In the autumn schedule of promised legislation the Parental Leave (Amendment) Bill was listed and scheduled to be taken this year. In the new programme of Government legislation just published it does not appear to be listed, unless I cannot find it. What has happened to this promised legislation? If it has fallen off the table will the Minister take steps to have it restored? As it is such an important issue addressing leave for parents——

It is not necessary to make a speech on the matter.

The Minister might take note of the Department under whose aegis this falls and ask whether it is the appropriate Department.

The Deputy should allow the Minister to answer his question.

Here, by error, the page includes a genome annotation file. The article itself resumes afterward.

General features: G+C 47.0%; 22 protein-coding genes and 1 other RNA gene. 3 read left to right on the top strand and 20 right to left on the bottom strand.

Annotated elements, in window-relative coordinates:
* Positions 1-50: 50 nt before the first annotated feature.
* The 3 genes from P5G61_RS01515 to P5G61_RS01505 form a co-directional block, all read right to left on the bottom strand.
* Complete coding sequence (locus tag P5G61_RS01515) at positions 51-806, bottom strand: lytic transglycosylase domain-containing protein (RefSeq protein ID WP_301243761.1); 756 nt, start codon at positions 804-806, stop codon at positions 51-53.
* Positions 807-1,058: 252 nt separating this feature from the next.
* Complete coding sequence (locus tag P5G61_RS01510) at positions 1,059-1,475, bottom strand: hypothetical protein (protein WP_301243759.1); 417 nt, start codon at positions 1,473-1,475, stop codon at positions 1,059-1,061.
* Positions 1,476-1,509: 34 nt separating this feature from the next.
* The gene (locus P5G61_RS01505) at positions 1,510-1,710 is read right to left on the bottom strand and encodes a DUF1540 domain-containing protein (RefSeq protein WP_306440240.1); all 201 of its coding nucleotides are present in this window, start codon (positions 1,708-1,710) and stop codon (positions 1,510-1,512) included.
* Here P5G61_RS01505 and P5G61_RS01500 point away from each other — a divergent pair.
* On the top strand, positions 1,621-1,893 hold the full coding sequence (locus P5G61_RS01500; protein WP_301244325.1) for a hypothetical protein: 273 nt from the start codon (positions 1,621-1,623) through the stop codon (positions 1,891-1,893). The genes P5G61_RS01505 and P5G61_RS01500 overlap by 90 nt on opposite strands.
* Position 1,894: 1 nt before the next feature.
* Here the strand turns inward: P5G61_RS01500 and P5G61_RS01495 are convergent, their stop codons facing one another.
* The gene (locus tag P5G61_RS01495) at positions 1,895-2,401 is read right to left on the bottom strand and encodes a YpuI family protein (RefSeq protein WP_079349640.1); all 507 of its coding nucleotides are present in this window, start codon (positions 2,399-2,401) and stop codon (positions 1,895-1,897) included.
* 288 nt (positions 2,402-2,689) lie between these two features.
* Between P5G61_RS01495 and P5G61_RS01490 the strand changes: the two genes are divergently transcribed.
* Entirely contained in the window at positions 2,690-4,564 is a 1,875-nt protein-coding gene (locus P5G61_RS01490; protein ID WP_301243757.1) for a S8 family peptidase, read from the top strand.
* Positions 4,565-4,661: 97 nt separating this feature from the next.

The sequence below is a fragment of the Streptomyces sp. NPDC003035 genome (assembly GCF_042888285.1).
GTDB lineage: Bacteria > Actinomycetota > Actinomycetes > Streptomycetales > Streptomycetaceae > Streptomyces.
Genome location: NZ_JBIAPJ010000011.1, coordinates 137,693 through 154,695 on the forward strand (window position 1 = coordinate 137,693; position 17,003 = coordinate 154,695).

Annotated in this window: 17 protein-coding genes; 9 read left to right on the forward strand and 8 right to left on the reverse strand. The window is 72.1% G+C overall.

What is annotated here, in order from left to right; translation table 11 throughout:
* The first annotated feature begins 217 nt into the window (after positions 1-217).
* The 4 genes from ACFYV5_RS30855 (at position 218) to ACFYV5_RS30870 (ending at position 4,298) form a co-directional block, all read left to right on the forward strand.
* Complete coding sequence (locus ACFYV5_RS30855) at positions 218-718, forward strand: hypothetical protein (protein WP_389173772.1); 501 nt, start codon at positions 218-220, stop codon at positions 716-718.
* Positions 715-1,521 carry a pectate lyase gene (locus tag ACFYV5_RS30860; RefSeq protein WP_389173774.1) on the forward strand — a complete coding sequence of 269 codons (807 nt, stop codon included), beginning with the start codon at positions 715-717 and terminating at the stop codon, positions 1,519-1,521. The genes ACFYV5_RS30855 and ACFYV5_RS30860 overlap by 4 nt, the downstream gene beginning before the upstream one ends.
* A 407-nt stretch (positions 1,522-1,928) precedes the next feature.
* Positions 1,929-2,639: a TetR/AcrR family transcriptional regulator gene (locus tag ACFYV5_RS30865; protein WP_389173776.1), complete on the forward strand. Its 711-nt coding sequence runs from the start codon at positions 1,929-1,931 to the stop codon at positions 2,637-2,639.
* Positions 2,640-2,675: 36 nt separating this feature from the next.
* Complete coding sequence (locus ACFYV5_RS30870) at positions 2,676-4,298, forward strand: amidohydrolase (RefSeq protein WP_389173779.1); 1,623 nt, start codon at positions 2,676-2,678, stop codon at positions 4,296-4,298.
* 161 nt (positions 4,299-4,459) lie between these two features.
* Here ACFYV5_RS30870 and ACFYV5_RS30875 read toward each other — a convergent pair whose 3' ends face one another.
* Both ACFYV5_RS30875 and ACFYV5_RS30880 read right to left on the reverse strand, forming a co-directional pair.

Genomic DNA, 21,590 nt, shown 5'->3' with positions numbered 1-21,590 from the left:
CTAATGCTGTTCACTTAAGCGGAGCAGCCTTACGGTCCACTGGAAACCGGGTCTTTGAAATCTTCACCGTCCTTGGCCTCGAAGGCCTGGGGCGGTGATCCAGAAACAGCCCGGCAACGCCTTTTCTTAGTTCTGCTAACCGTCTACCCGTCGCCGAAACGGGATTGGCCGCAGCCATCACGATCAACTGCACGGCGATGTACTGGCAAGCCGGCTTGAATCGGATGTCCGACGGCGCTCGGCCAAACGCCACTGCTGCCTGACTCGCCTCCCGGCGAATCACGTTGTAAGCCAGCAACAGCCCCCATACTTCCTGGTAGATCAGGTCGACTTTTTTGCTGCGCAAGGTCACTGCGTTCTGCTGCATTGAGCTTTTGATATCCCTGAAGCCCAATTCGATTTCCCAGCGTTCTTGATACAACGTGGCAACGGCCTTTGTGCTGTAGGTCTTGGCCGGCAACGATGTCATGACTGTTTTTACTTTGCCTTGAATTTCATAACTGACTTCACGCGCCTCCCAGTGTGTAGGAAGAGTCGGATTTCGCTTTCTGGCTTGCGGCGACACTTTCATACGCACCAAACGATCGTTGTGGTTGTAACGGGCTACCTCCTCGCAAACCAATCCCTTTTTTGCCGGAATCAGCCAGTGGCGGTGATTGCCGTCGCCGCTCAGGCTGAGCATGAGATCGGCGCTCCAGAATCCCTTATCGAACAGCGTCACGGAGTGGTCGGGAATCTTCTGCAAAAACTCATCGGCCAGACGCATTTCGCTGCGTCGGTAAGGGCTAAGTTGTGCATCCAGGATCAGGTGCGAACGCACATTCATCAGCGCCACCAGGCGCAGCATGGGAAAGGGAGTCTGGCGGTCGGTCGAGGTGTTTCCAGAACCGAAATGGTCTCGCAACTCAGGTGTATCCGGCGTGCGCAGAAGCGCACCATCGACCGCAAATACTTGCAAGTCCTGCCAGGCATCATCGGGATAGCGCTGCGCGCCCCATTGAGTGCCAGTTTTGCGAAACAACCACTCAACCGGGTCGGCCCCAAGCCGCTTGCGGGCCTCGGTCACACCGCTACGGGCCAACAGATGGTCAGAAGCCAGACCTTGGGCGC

The Parental Leave (Amendment) Bill 2004 was published on 20 December last and is now before the Seanad.

Will the gas regulation Bill be published before the opening of the gas market and if so when will it be published? Does the Government have any plans on the national minimum wage?

The gas regulation Bill has 60 heads. It will give effect to the restructuring of the natural gas industry. It is expected to be published in the course of this year. I cannot be more specific.

No legislation is envisaged on the other matter. As the Deputy is aware it is a matter that is addressed under the social partnership process as a result of agreements already reached.

There are no plans.

The electricity Bill is topical. When will the Bill be circulated? When this happens adequate time should be given for appraisal of the Bill before it is passed by the House. When will the energy Bill come before the House? This is also a topical issue particularly as it relates to support for alternative energies over which question marks hang at present. Both Bills need adequate debate before being passed.